(Senate - April 30, 2015)

Text available as:

Formatting necessary for an accurate reading of this text may be shown by tags (e.g., <DELETED> or <BOLD>) or may be missing from this TXT display. For complete and accurate display of this text, see the PDF.

[Page S2581]
From the Congressional Record Online through the Government Publishing Office []


  Mr. REED of Rhode Island (for himself, Mr. Donnelly, Mr. Scott, Mr. 
Kirk, Mr. Carper, Mr. Enzi, Mr. Udall, Mr. Coons, Ms. Hirono, Mrs. 
Murray, Mr. Franken, Mr. Menendez, Mr. Moran, Ms. Heitkamp, Mr. Schatz, 
Mr. Durbin, Mr. Cardin, and Mr. Cochran) submitted the following 
resolution; which was considered and agreed to:

                              S. Res. 161

       Whereas according to the Federal Deposit Insurance 
     Corporation (referred to in this preamble as the ``FDIC''), 
     at least 27.7 percent of households in the United States, or 
     nearly 34,400,000 households with approximately 67,600,000 
     adults, are unbanked or underbanked and therefore have not 
     had the opportunity to access savings, lending, and other 
     basic financial services;
       Whereas according to the FDIC, approximately 30 percent of 
     banks reported in 2011 that consumers lacked understanding of 
     the financial products and services banks offered;
       Whereas according to the 2014 Consumer Financial Literacy 
     Survey Final Report of the National Foundation for Credit 
       (1) approximately 41 percent of adults in the United States 
     gave themselves a grade of C, D, or F on their knowledge of 
     personal finance, and 73 percent of adults acknowledged that 
     they could benefit from additional advice and answers to 
     everyday financial questions from a professional;
       (2) 24 percent of adults in the United States, or 
     approximately 56,300,000 individuals, admitted to not paying 
     their bills on time;
       (3) only 39 percent of adults in the United States reported 
     keeping close track of their spending, a percentage that has 
     held steady since 2007; and
       (4) 16 percent of adults in the United States, or over 
     37,500,000 individuals, said not having enough ``rainy day'' 
     savings for an emergency is their greatest financial concern, 
     while the same percentage said that their greatest financial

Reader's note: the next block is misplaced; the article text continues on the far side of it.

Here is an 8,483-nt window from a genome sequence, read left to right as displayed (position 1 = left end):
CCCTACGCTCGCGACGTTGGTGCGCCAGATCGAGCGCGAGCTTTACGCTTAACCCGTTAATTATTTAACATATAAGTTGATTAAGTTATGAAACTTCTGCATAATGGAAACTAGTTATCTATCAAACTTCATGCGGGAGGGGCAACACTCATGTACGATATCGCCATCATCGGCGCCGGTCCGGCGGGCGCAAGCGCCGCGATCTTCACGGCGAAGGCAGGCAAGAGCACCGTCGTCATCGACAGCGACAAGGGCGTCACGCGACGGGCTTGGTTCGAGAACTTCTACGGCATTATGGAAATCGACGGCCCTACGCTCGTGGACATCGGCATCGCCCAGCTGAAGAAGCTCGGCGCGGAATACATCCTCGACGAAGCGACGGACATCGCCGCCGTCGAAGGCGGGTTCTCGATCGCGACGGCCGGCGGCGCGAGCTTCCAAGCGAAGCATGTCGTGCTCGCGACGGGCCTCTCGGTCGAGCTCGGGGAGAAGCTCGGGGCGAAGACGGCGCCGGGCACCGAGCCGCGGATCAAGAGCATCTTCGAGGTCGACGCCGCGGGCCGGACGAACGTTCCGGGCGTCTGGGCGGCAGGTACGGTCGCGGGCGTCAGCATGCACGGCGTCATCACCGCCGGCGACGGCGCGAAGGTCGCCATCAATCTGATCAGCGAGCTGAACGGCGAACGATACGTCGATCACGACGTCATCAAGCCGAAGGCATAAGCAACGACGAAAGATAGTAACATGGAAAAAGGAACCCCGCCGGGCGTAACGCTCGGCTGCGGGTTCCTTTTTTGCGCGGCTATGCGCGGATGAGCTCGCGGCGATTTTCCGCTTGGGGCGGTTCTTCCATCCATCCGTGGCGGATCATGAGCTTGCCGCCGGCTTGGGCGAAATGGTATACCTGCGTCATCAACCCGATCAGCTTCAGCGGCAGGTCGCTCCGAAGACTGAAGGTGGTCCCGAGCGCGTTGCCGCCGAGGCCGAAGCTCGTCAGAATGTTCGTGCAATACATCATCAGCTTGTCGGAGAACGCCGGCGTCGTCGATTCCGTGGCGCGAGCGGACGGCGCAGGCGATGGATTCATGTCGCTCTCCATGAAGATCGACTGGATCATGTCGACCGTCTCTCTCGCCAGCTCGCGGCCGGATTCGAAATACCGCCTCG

concern is not having enough money set aside for retirement;

       Whereas the 2014 Retirement Confidence Survey conducted by 
     the Employee Benefit Research Institute found that only 18 
     percent of workers were ``very confident'' about having 
     enough money for a comfortable retirement, which is a sharp 
     decline in worker confidence from the 27 percent of workers 
     who were ``very confident'' in 2007, while approximately 56 
     percent of workers say they or their spouses have not 
     calculated the amount of money they need to save for 
       Whereas according to a 2015 ``Flow of Funds'' report by the 
     Board of Governors of the Federal Reserve System, outstanding 
     household debt in the United States was $13,500,000,000,000 
     at the end of the fourth quarter of 2014;
       Whereas according to the 2014 Survey of the States: 
     Economic and Personal Finance Education in Our Nation's 
     Schools, a biennial report by the Council for Economic 
       (1) only 24 States require students to take an economics 
     course as a high school graduation requirement; and
       (2) only 17 States require students to take a personal 
     finance course either independently or as part of an 
     economics course as a high school graduation requirement;
       Whereas according to the Gallup-Operation HOPE Financial 
     Literacy Index, only 58 percent of students in the United 
     States have money in a bank or credit union account;
       Whereas expanding access to the safe, mainstream financial 
     system will provide individuals with less expensive and more 
     secure options for managing finances and building wealth;
       Whereas quality personal financial education is essential 
     to ensure that individuals are prepared to manage money, 
     credit, and debt, and to become responsible workers, heads of 
     household, investors, entrepreneurs, business leaders, and 
       Whereas increased financial literacy empowers individuals 
     to make wise financial decisions and reduces the confusion 
     caused by an increasingly complex economy;
       Whereas a greater understanding of, and familiarity with, 
     financial markets and institutions will lead to increased 
     economic activity and growth;
       Whereas in 2003, Congress determined that coordinating 
     Federal financial literacy efforts and formulating a national 
     strategy is important; and
       Whereas in light of that determination, Congress passed the 
     Financial Literacy and Education Improvement Act (20 U.S.C. 
     9701 et seq.), establishing the Financial Literacy and 
     Education Commission: Now, therefore, be it
       Resolved, That the Senate--
       (1) designates April 2015 as ``Financial Literacy Month'' 
     to raise public awareness about--
       (A) the importance of personal financial education in the 
     United States; and
       (B) the serious consequences that may result from a lack of 
     understanding about personal finances; and
       (2) calls on the Federal Government, States, localities, 
     schools, nonprofit organizations, businesses, and the people 
     of the United States to observe Financial Literacy Month with 
     appropriate programs and activities.